In addition to being a psychotherapist, I am a certified Phoenix Rising Yoga Therapy practitioner and a yoga instructor. I’ve long been interested not only in movement, but in the role of body-oriented techniques in the process of psychological healing.
Tuning in to the Body
This began when I was in my late twenties, long before I ever knew that I would someday become a psychotherapist. I started taking stretch and yoga classes at a fitness center where I’d been taking aerobics. After a few lessons, I discovered that I was beginning to experience my body from the inside, rather than looking at it—and judging it—from the outside. I was forging a new type of relationship with my body, one I hadn’t known could exist. Instead of being a source of shame and frustration, my body was becoming my ally. Tuning in and listening to my body began to open pathways for healing wounds I hadn’t known how to access before.
I asked my stretch teacher about this and she explained that our bodies hold emotional and psychological issues in the joints and other areas. She said that holding a given position activates that emotion and the associated issue (e.g., fear of abandonment, or anger at a person who hurt us). Intrigued, I went on to have private stretch sessions with her and then to apprentice with her to learn the theory and technique.
Yoga was a little different: I’d sometimes find myself crying during savasana, the final relaxation pose, and although I was now aware of the reasons, I didn’t know what to do when it happened. I asked my yoga teacher. He told me it wasn’t uncommon and suggested that I picture “a bucket of tears” by my side so they had a place to go. From then on, I had a sturdy container collecting all my tears.
In 1988, my beloved yoga teacher died of AIDS. My body froze with grief. I say “froze,” but that’s not quite accurate; something stopped me from taking yoga classes from anyone else. In this time, I went from taking aerobics and stretch classes to teaching them. However, I experienced an invisible barrier when I contemplated taking a yoga class. I didn’t know enough about yoga to have developed my own practice. I didn’t know anything about the spiritual and philosophical aspects of yoga. All I knew was the magical experience I had in my teacher’s classes, and the sadness and pain I was feeling about my loss.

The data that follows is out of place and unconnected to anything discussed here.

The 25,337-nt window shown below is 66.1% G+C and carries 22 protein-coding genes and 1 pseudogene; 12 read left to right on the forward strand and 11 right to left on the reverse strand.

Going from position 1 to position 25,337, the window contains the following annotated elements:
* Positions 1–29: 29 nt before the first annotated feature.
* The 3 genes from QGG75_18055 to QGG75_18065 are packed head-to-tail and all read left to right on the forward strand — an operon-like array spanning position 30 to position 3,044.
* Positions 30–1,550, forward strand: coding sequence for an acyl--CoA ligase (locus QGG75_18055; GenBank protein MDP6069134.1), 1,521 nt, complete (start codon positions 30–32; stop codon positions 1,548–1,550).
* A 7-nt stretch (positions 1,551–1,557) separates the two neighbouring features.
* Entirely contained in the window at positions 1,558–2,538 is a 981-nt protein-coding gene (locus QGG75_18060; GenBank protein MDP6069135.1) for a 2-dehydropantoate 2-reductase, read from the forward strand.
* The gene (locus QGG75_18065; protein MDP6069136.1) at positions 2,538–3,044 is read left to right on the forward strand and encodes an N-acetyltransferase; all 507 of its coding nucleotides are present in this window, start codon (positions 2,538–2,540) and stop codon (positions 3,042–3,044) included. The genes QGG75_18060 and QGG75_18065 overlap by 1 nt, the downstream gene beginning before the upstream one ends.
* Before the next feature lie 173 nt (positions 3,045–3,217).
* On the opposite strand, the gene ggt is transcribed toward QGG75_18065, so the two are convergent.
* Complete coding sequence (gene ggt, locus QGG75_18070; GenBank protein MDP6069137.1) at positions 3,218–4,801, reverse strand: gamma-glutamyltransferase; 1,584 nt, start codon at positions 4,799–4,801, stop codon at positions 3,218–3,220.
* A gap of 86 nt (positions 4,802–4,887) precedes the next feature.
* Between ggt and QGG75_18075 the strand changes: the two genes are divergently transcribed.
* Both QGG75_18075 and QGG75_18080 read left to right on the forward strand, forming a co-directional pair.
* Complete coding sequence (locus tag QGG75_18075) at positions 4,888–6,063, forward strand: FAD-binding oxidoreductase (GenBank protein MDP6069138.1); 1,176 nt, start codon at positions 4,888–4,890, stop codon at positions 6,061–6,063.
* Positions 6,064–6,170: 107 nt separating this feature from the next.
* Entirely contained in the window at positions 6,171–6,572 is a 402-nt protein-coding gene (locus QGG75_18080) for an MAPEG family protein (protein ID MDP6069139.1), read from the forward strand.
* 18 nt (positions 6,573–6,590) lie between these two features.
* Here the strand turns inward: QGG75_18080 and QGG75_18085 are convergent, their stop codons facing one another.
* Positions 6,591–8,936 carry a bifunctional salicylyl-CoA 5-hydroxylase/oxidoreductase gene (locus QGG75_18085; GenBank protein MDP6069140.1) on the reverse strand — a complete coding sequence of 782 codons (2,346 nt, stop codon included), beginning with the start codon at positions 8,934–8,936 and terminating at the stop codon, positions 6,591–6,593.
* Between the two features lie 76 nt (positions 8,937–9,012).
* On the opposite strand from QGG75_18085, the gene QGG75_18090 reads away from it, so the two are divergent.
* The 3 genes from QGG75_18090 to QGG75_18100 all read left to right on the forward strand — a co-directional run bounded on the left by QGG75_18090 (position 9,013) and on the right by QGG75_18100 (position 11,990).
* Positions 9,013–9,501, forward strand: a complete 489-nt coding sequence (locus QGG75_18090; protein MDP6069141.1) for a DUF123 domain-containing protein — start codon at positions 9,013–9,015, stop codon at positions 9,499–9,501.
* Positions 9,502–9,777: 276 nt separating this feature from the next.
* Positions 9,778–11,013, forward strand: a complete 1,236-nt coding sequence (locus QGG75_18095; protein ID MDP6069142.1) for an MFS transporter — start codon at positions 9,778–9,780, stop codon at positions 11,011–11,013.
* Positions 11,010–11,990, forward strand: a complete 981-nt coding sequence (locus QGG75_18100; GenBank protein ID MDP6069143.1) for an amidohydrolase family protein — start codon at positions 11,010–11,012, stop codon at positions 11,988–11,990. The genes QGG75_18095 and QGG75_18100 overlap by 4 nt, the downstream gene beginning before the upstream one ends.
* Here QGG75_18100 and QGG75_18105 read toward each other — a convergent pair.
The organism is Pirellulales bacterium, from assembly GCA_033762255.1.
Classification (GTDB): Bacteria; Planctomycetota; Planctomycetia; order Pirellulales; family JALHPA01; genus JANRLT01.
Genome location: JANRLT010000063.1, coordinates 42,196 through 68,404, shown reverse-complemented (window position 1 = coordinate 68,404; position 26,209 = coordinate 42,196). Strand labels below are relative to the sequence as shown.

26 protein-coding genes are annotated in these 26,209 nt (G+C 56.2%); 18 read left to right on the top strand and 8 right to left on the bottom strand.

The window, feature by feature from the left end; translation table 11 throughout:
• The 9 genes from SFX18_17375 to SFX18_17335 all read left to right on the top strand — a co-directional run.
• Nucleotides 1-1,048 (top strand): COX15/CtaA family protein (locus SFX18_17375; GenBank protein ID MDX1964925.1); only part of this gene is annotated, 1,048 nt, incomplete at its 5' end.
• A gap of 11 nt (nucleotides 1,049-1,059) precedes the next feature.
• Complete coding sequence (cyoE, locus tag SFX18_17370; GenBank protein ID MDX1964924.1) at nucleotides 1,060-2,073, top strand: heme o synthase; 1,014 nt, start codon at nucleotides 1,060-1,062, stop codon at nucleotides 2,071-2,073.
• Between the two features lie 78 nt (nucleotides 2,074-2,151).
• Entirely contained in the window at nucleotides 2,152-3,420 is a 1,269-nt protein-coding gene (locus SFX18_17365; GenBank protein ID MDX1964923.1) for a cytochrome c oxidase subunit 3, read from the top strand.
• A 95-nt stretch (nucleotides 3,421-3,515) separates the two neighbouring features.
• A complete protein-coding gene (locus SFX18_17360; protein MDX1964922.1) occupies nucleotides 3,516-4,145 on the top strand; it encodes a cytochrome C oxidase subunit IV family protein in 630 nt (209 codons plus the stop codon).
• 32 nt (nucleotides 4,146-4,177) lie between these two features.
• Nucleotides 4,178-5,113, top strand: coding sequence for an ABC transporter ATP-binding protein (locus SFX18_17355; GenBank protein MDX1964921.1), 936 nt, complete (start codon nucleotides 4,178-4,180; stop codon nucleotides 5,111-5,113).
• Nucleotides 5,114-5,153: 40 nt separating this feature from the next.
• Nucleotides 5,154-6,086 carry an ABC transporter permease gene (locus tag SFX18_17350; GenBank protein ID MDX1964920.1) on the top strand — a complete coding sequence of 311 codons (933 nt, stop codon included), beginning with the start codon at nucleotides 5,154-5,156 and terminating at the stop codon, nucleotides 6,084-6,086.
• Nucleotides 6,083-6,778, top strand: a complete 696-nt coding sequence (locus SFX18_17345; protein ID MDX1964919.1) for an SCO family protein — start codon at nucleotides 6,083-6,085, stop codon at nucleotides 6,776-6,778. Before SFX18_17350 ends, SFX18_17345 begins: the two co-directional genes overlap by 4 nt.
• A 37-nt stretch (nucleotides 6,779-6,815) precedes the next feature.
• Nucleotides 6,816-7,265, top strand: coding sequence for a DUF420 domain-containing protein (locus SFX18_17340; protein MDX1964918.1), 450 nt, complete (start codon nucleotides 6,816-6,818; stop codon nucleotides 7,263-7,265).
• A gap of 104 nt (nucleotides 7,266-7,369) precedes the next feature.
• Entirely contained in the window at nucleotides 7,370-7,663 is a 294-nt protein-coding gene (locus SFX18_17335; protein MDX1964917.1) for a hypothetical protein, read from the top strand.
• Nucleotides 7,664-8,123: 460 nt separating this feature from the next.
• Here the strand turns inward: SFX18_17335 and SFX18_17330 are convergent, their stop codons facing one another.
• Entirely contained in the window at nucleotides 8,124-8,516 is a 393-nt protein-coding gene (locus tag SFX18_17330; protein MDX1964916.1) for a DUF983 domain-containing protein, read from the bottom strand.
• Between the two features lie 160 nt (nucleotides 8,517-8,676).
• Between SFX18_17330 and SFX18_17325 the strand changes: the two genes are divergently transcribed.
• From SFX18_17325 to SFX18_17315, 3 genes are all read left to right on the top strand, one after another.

Psychotherapy and Yoga: Addressing the Body, Mind, and Trauma
Eventually I went to graduate school to become a psychotherapist. After graduation, I went to work with inpatient eating disorder treatment programs and taught stretch classes as a complementary treatment. However, I didn’t return to yoga classes until about ten years after my teacher’s death. It was then when I learned about and went through the Phoenix Rising Yoga Therapy training program, which combined my understanding of the psychological properties of the body with yoga. Although I don’t do yoga therapy with my psychotherapy clients—and vice versa—for ethical reasons, I’ve learned how to incorporate aspects of yoga into psychotherapy sessions. I include the body in our work so that my clients aren’t involved in therapy only from the neck up.
In winter of 2008, I took a Trauma-Sensitive Yoga teacher training presented by the Trauma Center at Justice Resource Institute in Boston. This organization is responsible for the latest research on the role body-oriented therapies and yoga in the treatment of posttraumatic stress. Yoga has been shown to repair damage done to the nervous system by traumatic experiences. Unfortunately, there are aspects of traditional yoga classes that can be triggering to trauma survivors, so the staff at the Trauma Center has learned how to modify teaching techniques to make yoga feel safe for people who have experienced trauma.
Developing Yoga for Body Image Concerns
After I began teaching yoga classes for survivors of trauma, something started thumping around in the back of my mind, telling me, “You should put together something like a ‘Yoga for Disordered Eaters’ class.” This went on for several months. Last month I finally began what I’m calling the “beta version” of my “Yoga for Eating and Body Image Concerns” series. I’m not sure whether it’s a class, group, or workshop, but I do know that I incorporate yoga philosophy and asana (physical postures) practice, meditation, journaling exercises, and group discussion.
We’re halfway through the eight-class session. I’m helping the students explore their relationships with their bodies, to listen to what their bodies have to say rather than judging themselves on their bodies’ appearances. I’m teaching them how to make sense of the tears that arise when they hold a posture that opens the heart center such as Cobra or Camel and to understand the relevance of phrases like “standing on your own two feet” in Warrior pose or “carrying the world on your shoulders” in Shoulder Stand.
Yoga isn’t just about movement. The practice of yoga enables us to connect with our true nature, that spark of the Divine that dwells within us all, and then shows us how to live from that place in our daily lives. I believe that the healing properties of yoga can play a crucial role in the healing of our relationships with our bodies and our psyches.
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